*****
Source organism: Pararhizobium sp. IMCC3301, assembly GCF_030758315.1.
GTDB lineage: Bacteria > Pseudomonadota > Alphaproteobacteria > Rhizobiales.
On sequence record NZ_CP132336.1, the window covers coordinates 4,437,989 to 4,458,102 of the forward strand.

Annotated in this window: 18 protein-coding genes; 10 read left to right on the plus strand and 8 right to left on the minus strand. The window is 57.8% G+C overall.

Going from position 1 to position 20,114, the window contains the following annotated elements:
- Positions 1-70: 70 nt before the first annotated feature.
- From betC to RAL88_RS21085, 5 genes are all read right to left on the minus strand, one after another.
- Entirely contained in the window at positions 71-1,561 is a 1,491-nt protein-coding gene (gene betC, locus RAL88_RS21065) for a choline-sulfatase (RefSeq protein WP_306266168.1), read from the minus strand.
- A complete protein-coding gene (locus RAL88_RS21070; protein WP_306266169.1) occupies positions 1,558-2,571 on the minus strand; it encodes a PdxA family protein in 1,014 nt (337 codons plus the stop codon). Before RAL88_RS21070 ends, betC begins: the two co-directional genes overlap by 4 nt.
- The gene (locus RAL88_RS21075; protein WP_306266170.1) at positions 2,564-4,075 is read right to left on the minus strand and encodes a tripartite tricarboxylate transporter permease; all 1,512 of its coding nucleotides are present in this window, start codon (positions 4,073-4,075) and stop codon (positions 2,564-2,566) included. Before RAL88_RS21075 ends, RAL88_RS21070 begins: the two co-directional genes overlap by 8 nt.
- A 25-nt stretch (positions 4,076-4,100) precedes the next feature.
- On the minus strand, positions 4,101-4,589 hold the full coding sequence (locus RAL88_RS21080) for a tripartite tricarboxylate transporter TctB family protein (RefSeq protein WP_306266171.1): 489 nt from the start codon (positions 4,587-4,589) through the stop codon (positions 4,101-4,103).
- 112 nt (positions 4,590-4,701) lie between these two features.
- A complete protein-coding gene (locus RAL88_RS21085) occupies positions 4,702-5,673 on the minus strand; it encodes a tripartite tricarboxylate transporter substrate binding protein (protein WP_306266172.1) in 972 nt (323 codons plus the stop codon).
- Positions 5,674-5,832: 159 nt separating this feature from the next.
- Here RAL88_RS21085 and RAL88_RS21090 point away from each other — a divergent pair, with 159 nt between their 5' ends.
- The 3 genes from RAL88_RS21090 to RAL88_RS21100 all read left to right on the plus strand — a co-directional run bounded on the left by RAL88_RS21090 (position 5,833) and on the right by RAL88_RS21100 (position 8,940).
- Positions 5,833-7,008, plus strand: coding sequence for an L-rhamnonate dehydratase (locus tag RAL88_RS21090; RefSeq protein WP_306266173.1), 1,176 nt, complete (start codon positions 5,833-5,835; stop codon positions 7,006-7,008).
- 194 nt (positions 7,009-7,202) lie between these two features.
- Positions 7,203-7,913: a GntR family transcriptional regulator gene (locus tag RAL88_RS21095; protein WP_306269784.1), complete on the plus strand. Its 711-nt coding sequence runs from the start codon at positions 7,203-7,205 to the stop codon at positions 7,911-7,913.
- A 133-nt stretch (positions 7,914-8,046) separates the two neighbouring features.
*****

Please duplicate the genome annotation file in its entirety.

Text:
Source organism: Pararhizobium sp. IMCC3301, assembly GCF_030758315.1.
GTDB lineage: Bacteria > Pseudomonadota > Alphaproteobacteria > Rhizobiales.
On sequence record NZ_CP132336.1, the window covers coordinates 4,437,989 to 4,458,102 of the forward strand.

Annotated in this window: 18 protein-coding genes; 10 read left to right on the plus strand and 8 right to left on the minus strand. The window is 57.8% G+C overall.

Going from position 1 to position 20,114, the window contains the following annotated elements:
- Positions 1-70: 70 nt before the first annotated feature.
- From betC to RAL88_RS21085, 5 genes are all read right to left on the minus strand, one after another.
- Entirely contained in the window at positions 71-1,561 is a 1,491-nt protein-coding gene (gene betC, locus RAL88_RS21065) for a choline-sulfatase (RefSeq protein WP_306266168.1), read from the minus strand.
- A complete protein-coding gene (locus RAL88_RS21070; protein WP_306266169.1) occupies positions 1,558-2,571 on the minus strand; it encodes a PdxA family protein in 1,014 nt (337 codons plus the stop codon). Before RAL88_RS21070 ends, betC begins: the two co-directional genes overlap by 4 nt.
- The gene (locus RAL88_RS21075; protein WP_306266170.1) at positions 2,564-4,075 is read right to left on the minus strand and encodes a tripartite tricarboxylate transporter permease; all 1,512 of its coding nucleotides are present in this window, start codon (positions 4,073-4,075) and stop codon (positions 2,564-2,566) included. Before RAL88_RS21075 ends, RAL88_RS21070 begins: the two co-directional genes overlap by 8 nt.
- A 25-nt stretch (positions 4,076-4,100) precedes the next feature.
- On the minus strand, positions 4,101-4,589 hold the full coding sequence (locus RAL88_RS21080) for a tripartite tricarboxylate transporter TctB family protein (RefSeq protein WP_306266171.1): 489 nt from the start codon (positions 4,587-4,589) through the stop codon (positions 4,101-4,103).
- 112 nt (positions 4,590-4,701) lie between these two features.
- A complete protein-coding gene (locus RAL88_RS21085) occupies positions 4,702-5,673 on the minus strand; it encodes a tripartite tricarboxylate transporter substrate binding protein (protein WP_306266172.1) in 972 nt (323 codons plus the stop codon).
- Positions 5,674-5,832: 159 nt separating this feature from the next.
- Here RAL88_RS21085 and RAL88_RS21090 point away from each other — a divergent pair, with 159 nt between their 5' ends.
- The 3 genes from RAL88_RS21090 to RAL88_RS21100 all read left to right on the plus strand — a co-directional run bounded on the left by RAL88_RS21090 (position 5,833) and on the right by RAL88_RS21100 (position 8,940).
- Positions 5,833-7,008, plus strand: coding sequence for an L-rhamnonate dehydratase (locus tag RAL88_RS21090; RefSeq protein WP_306266173.1), 1,176 nt, complete (start codon positions 5,833-5,835; stop codon positions 7,006-7,008).
- 194 nt (positions 7,009-7,202) lie between these two features.
- Positions 7,203-7,913: a GntR family transcriptional regulator gene (locus tag RAL88_RS21095; protein WP_306269784.1), complete on the plus strand. Its 711-nt coding sequence runs from the start codon at positions 7,203-7,205 to the stop codon at positions 7,911-7,913.
- A 133-nt stretch (positions 7,914-8,046) separates the two neighbouring features.